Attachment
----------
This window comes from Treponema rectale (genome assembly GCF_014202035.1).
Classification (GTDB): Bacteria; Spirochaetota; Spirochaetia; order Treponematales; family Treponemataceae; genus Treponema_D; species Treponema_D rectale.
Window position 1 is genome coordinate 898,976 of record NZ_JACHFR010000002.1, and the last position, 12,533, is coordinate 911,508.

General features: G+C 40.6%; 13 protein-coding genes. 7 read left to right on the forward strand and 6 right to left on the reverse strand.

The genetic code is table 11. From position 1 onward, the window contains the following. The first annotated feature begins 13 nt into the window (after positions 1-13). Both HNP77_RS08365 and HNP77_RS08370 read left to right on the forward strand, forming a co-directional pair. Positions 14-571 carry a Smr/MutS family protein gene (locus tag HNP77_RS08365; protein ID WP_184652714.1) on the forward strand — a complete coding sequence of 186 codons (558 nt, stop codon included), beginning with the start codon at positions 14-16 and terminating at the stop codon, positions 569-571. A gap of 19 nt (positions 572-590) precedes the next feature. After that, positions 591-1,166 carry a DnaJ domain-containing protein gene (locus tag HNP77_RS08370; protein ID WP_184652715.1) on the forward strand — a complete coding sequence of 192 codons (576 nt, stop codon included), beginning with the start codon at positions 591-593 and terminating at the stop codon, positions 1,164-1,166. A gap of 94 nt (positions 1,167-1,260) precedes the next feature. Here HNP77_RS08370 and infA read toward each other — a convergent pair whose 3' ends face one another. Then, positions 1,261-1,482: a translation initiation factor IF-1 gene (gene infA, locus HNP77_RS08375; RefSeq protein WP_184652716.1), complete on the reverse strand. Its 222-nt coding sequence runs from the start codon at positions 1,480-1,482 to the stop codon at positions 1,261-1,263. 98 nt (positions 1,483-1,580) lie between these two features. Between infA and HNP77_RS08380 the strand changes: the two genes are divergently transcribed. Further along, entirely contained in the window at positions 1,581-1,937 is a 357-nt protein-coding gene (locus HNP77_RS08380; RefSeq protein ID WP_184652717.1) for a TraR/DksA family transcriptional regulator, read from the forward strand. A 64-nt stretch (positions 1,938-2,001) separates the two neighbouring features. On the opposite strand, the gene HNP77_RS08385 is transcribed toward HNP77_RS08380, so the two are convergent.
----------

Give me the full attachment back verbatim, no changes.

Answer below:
This window comes from Treponema rectale (genome assembly GCF_014202035.1).
Classification (GTDB): Bacteria; Spirochaetota; Spirochaetia; order Treponematales; family Treponemataceae; genus Treponema_D; species Treponema_D rectale.
Window position 1 is genome coordinate 898,976 of record NZ_JACHFR010000002.1, and the last position, 12,533, is coordinate 911,508.

General features: G+C 40.6%; 13 protein-coding genes. 7 read left to right on the forward strand and 6 right to left on the reverse strand.

The genetic code is table 11. From position 1 onward, the window contains the following. The first annotated feature begins 13 nt into the window (after positions 1-13). Both HNP77_RS08365 and HNP77_RS08370 read left to right on the forward strand, forming a co-directional pair. Positions 14-571 carry a Smr/MutS family protein gene (locus tag HNP77_RS08365; protein ID WP_184652714.1) on the forward strand — a complete coding sequence of 186 codons (558 nt, stop codon included), beginning with the start codon at positions 14-16 and terminating at the stop codon, positions 569-571. A gap of 19 nt (positions 572-590) precedes the next feature. After that, positions 591-1,166 carry a DnaJ domain-containing protein gene (locus tag HNP77_RS08370; protein ID WP_184652715.1) on the forward strand — a complete coding sequence of 192 codons (576 nt, stop codon included), beginning with the start codon at positions 591-593 and terminating at the stop codon, positions 1,164-1,166. A gap of 94 nt (positions 1,167-1,260) precedes the next feature. Here HNP77_RS08370 and infA read toward each other — a convergent pair whose 3' ends face one another. Then, positions 1,261-1,482: a translation initiation factor IF-1 gene (gene infA, locus HNP77_RS08375; RefSeq protein WP_184652716.1), complete on the reverse strand. Its 222-nt coding sequence runs from the start codon at positions 1,480-1,482 to the stop codon at positions 1,261-1,263. 98 nt (positions 1,483-1,580) lie between these two features. Between infA and HNP77_RS08380 the strand changes: the two genes are divergently transcribed. Further along, entirely contained in the window at positions 1,581-1,937 is a 357-nt protein-coding gene (locus HNP77_RS08380; RefSeq protein ID WP_184652717.1) for a TraR/DksA family transcriptional regulator, read from the forward strand. A 64-nt stretch (positions 1,938-2,001) separates the two neighbouring features. On the opposite strand, the gene HNP77_RS08385 is transcribed toward HNP77_RS08380, so the two are convergent.